Maybe use a multimeter on 200mV range to check for voltage drop across those links when you have a load on the system.

Also, where you have put the longmons ie against metal and in contact with the battery looks dangerous to me. A) if the black paint scrapes they will short circuit to the battery case. B) they will heat the cells in one spot, creating a chemistry temperature difference inside that cell. You want cells to be even temps inside not hotter on one edge. C) the longmons need open air to cool.

Leaf build issues.jpg
 
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J_Mack58

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Joined
Apr 7, 2021
Messages
21
Ok, what a mess. :p

Currently, you have TWO, 2P 14S stacks. Start by rebuilding this into ONE, 4P 14S stack. Locking as many in parallel as possible will help reduce cell drift.

I have my Batrium 'Cell Low cut out' set to 3.4v and 'Cell low resume' at 3.7 - However, I find that as the cells go below 3.7 some drop faster than others and effectively the discharging stops while most of the batteries are at 3.7 or above. So in essence, the same issue as you.

When you rebuild your stack into 4P, do a BOTTOM balance. Discharge all down to say 3.4 and then connect them ALL together - let them balance out.. Then disconnect and make into your 4P stack. This should help. I haven't been bothered as I have been working on getting mine to 21P (~40-45Kwh)

Attached is what mine looked like when I had 13P.

Note: I use a WM5 - balance wires on bottom cells in each of the 7 stacks.
Real nice looking set up there. I just slapped myself, after all the experimenting and prototyping
Ok, what a mess. :p

Currently, you have TWO, 2P 14S stacks. Start by rebuilding this into ONE, 4P 14S stack. Locking as many in parallel as possible will help reduce cell drift.

I have my Batrium 'Cell Low cut out' set to 3.4v and 'Cell low resume' at 3.7 - However, I find that as the cells go below 3.7 some drop faster than others and effectively the discharging stops while most of the batteries are at 3.7 or above. So in essence, the same issue as you.

When you rebuild your stack into 4P, do a BOTTOM balance. Discharge all down to say 3.4 and then connect them ALL together - let them balance out.. Then disconnect and make into your 4P stack. This should help. I haven't been bothered as I have been working on getting mine to 21P (~40-45Kwh)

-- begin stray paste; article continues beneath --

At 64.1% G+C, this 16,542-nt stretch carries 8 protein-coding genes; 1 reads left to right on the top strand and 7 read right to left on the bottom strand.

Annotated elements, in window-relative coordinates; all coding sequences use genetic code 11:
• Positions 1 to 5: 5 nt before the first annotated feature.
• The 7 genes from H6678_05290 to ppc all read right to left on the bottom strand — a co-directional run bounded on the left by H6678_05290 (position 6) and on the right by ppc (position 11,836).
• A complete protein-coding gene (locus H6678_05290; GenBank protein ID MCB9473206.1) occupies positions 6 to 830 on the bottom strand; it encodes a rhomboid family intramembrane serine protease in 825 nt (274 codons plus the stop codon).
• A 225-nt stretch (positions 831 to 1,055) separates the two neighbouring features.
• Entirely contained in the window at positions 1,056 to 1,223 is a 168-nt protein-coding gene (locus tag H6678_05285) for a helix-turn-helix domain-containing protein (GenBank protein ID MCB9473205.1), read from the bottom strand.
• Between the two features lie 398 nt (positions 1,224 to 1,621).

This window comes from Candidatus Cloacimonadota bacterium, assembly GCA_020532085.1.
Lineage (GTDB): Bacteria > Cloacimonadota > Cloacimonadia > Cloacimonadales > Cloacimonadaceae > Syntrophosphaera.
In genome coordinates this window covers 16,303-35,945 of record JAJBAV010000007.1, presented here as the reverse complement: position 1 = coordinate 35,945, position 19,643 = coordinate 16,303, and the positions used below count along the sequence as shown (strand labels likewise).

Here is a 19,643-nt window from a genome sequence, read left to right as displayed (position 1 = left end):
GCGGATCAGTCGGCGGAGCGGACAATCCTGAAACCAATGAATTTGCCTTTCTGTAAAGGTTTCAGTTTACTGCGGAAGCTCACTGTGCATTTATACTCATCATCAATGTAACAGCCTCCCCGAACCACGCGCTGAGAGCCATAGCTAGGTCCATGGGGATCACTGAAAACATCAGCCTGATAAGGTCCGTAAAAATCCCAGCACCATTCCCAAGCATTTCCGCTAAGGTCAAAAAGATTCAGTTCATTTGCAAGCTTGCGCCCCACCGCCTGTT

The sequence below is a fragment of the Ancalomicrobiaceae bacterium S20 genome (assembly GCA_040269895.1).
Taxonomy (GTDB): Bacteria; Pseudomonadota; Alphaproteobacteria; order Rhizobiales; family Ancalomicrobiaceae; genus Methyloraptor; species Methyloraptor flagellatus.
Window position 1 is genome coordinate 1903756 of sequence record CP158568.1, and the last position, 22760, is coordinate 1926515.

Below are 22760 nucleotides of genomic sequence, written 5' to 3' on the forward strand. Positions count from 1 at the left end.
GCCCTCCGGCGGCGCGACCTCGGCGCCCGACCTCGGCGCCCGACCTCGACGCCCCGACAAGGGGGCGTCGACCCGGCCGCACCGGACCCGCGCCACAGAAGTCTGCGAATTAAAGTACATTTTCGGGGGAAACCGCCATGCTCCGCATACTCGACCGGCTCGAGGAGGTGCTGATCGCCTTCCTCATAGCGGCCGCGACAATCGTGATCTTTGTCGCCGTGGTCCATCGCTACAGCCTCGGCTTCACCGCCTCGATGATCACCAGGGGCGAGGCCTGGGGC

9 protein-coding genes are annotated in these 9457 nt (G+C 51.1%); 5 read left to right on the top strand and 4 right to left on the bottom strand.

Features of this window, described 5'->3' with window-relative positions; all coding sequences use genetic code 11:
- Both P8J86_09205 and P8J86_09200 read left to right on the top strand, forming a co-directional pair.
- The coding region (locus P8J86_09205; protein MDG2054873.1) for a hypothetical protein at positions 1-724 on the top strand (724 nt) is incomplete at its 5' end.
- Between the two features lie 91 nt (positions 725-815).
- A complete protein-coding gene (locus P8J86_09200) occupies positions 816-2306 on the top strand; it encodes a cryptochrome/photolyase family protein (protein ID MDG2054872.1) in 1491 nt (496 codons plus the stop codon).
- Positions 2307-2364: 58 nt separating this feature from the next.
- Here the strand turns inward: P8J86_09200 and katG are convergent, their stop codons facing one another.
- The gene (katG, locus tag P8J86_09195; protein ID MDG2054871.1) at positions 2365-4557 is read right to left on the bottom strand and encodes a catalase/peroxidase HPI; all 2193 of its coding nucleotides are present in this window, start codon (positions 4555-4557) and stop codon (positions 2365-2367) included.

Attached is what mine looked like when I had 13P.

Note: I use a WM5 - balance wires on bottom cells in each of the 7 stacks.

Ok, what a mess. :p

Currently, you have TWO, 2P 14S stacks. Start by rebuilding this into ONE, 4P 14S stack. Locking as many in parallel as possible will help reduce cell drift.

I have my Batrium 'Cell Low cut out' set to 3.4v and 'Cell low resume' at 3.7 - However, I find that as the cells go below 3.7 some drop faster than others and effectively the discharging stops while most of the batteries are at 3.7 or above. So in essence, the same issue as you.

When you rebuild your stack into 4P, do a BOTTOM balance. Discharge all down to say 3.4 and then connect them ALL together - let them balance out.. Then disconnect and make into your 4P stack. This should help. I haven't been bothered as I have been working on getting mine to 21P (~40-45Kwh)

Attached is what mine looked like when I had 13P.

Note: I use a WM5 - balance wires on bottom cells in each of the 7 stacks.
Real nice looking set up there. I just slapped myself twice... after all the experimenting and carving out a spot to put my batteries I need to make it look nice like yours. Got to take the time to do it. Got to take the time to do it. Got to take the time to do it.
 

ajw22

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Joined
Nov 16, 2018
Messages
584
The whole setup runs fine from 3.7v and up and all cells are within 0.01-0.03 volts.
When I discharge the batteries and they reach about 3.7v, cells no. 1-2 and 15-16 run off and lose much more voltage than the others [...] All cells are measured out with a capacity of about 40Ah + - 2Ah.

I suspect your swapping out test was not done correctly. Are you sure the new modules had same/higher capacity as all the others, and that all cells were _fully_ top balanced?

I think what's you're seeing is just normal with the cells you have. The discharge curve(*1) of Nissan Leaf cells have a very pronounced "knee" and start to drop like a rock at around 3.65v. With cell capacities ranging from 38Ah ~ 42Ah (10% diff!), voltages are going to diverge very quickly and dramatically as the lowest capacity cells drain past that knee.
(*1) https://insideevs.com/news/323768/dissecting-the-nissan-leaf-battery-w-video/

Two solutions:
1.) Stop discharging at 3.70 volts. There's not much energy below that anyway, and your cells are going to last much longer.
2.) You have 2 Leaf modules in parallel. Figure out _exactly_ how much capacity each individual module has, then re-match / rearrange the pairs in such a way that the SUM of each 2 module pair is the same. Something like this would be really handy for figuring out the capacity: